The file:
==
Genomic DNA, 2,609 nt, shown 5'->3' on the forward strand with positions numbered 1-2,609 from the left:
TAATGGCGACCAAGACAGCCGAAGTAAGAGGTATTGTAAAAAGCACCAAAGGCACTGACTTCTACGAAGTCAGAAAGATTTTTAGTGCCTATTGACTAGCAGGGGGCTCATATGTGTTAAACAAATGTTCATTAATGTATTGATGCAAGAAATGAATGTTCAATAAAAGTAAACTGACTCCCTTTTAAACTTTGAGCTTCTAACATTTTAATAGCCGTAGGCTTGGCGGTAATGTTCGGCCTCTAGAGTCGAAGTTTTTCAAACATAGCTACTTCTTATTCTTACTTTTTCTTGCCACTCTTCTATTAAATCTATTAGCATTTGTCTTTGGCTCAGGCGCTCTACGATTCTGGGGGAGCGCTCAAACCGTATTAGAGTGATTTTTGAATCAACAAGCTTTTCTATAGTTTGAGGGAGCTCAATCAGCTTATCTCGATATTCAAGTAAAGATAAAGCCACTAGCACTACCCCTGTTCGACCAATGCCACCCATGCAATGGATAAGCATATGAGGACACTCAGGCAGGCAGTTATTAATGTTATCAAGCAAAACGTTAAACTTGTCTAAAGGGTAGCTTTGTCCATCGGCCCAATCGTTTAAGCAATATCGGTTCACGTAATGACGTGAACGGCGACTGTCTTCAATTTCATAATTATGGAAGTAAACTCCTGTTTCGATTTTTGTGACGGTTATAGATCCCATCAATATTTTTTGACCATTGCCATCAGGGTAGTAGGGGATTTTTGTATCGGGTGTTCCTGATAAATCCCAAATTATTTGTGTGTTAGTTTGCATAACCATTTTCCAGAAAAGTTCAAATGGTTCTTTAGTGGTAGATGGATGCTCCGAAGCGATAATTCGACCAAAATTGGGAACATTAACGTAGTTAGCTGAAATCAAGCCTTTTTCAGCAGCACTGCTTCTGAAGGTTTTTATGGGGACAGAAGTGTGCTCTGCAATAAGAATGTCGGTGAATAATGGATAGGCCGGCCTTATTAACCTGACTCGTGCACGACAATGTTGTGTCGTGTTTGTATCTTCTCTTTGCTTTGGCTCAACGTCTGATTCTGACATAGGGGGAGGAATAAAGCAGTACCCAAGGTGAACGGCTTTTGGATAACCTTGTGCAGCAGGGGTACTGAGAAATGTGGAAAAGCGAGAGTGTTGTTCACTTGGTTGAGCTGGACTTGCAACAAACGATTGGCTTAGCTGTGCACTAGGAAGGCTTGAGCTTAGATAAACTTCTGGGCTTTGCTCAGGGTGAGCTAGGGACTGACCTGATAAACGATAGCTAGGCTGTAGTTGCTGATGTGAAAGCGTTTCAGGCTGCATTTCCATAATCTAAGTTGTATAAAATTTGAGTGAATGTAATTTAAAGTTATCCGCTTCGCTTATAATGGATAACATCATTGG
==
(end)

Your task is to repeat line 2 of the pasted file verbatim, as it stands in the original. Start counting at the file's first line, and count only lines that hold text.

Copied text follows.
TAATGGCGACCAAGACAGCCGAAGTAAGAGGTATTGTAAAAAGCACCAAAGGCACTGACTTCTACGAAGTCAGAAAGATTTTTAGTGCCTATTGACTAGCAGGGGGCTCATATGTGTTAAACAAATGTTCATTAATGTATTGATGCAAGAAATGAATGTTCAATAAAAGTAAACTGACTCCCTTTTAAACTTTGAGCTTCTAACATTTTAATAGCCGTAGGCTTGGCGGTAATGTTCGGCCTCTAGAGTCGAAGTTTTTCAAACATAGCTACTTCTTATTCTTACTTTTTCTTGCCACTCTTCTATTAAATCTATTAGCATTTGTCTTTGGCTCAGGCGCTCTACGATTCTGGGGGAGCGCTCAAACCGTATTAGAGTGATTTTTGAATCAACAAGCTTTTCTATAGTTTGAGGGAGCTCAATCAGCTTATCTCGATATTCAAGTAAAGATAAAGCCACTAGCACTACCCCTGTTCGACCAATGCCACCCATGCAATGGATAAGCATATGAGGACACTCAGGCAGGCAGTTATTAATGTTATCAAGCAAAACGTTAAACTTGTCTAAAGGGTAGCTTTGTCCATCGGCCCAATCGTTTAAGCAATATCGGTTCACGTAATGACGTGAACGGCGACTGTCTTCAATTTCATAATTATGGAAGTAAACTCCTGTTTCGATTTTTGTGACGGTTATAGATCCCATCAATATTTTTTGACCATTGCCATCAGGGTAGTAGGGGATTTTTGTATCGGGTGTTCCTGATAAATCCCAAATTATTTGTGTGTTAGTTTGCATAACCATTTTCCAGAAAAGTTCAAATGGTTCTTTAGTGGTAGATGGATGCTCCGAAGCGATAATTCGACCAAAATTGGGAACATTAACGTAGTTAGCTGAAATCAAGCCTTTTTCAGCAGCACTGCTTCTGAAGGTTTTTATGGGGACAGAAGTGTGCTCTGCAATAAGAATGTCGGTGAATAATGGATAGGCCGGCCTTATTAACCTGACTCGTGCACGACAATGTTGTGTCGTGTTTGTATCTTCTCTTTGCTTTGGCTCAACGTCTGATTCTGACATAGGGGGAGGAATAAAGCAGTACCCAAGGTGAACGGCTTTTGGATAACCTTGTGCAGCAGGGGTACTGAGAAATGTGGAAAAGCGAGAGTGTTGTTCACTTGGTTGAGCTGGACTTGCAACAAACGATTGGCTTAGCTGTGCACTAGGAAGGCTTGAGCTTAGATAAACTTCTGGGCTTTGCTCAGGGTGAGCTAGGGACTGACCTGATAAACGATAGCTAGGCTGTAGTTGCTGATGTGAAAGCGTTTCAGGCTGCATTTCCATAATCTAAGTTGTATAAAATTTGAGTGAATGTAATTTAAAGTTATCCGCTTCGCTTATAATGGATAACATCATTGG